(Roughly) Daily

“The cyclical rebirth of caste in America is a recurring racial nightmare”*…

 

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Dorothy and Lillian Gish and D.W. Griffith at the White House, 1922. Library of Congress

 

The year 1915 marked the fiftieth anniversary of the end of the Civil War. Monuments to Confederate and Union heroes were being dedicated all over the country. Woodrow Wilson, a fan of Jim Crow laws, was president. He had allowed federal workplaces to segregate again.

Enter Thomas Dixon Jr., Wilson’s classmate from Johns Hopkins. A film had just been made of Dixon’s second novel, “the true story” of the South under Reconstruction. Would the president, he wondered, be interested in viewing it? (He would.)

“History written with lightning,” Wilson declared of The Clansman, the second film ever to be screened in the White House. It was an endorsement guaranteed to head off resistance from town censor boards charged with shutting down entertainment deemed unsuitable or incendiary to the public…

The Clansman was a silent movie with title cards. It depicted whites as victims and blacks as villains. Benevolent former masters were denied votes and subjugated by newly freed blacks taking over the country. In an early scene, black legislators sit at desks, shoeless and drunk, too busy stuffing their faces with fried chicken to work. The title card read: “An historical facsimile of the State House of Representatives of South Carolina in 1870.” South Carolina had been the first state to elect a majority-black legislature and that the card implied that the apish behavior depicted was historically accurate, too.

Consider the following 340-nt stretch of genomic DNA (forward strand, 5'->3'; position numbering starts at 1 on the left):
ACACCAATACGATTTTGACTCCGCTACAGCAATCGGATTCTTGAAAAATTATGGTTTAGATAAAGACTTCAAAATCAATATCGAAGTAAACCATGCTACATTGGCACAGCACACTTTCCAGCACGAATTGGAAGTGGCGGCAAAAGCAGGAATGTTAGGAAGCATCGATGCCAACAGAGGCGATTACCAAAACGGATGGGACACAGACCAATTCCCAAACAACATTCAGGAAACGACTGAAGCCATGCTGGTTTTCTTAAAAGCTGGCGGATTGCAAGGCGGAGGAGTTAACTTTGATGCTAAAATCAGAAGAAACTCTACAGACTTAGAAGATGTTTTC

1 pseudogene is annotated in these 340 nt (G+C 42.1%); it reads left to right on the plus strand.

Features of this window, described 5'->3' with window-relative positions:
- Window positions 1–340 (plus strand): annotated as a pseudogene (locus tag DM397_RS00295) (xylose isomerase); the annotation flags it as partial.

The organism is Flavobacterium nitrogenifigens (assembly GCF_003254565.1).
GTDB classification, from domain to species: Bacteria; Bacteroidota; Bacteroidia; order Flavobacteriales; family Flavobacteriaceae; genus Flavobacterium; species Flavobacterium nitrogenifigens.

In a later scene, the white heroine (played by Lillian Gish) is threatened by a black man unable to contain his urge to “mongrelize” the white race. Before she is ravaged, a savior army rides in: The Ku Klux Klan. The title-card copy comes straight from the president’s five-volume History of the American People, published in 1902:

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More of this sad story, and its aftermath, at “Hatred Endorsed by a President.”

* Michelle Alexander, author of The New Jim Crow: Mass Incarceration in the Age of Colorblindness

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As we ruminate on recurrence, we might send never-ending birthday greetings to August Ferdinand Möbius; he was born on this date in 1790.  A German mathematician and theoretical astronomer, he is best remembered as a topologist, more specifically for his discovery of the Möbius strip (a two-dimensional surface with only one side… or more precisely, a non-orientable two-dimensional surface with only one side when embedded in three-dimensional Euclidean space).  See ““It might help to think of the universe as a rubber sheet, or perhaps not.”

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Written by LW

November 17, 2018 at 1:01 am

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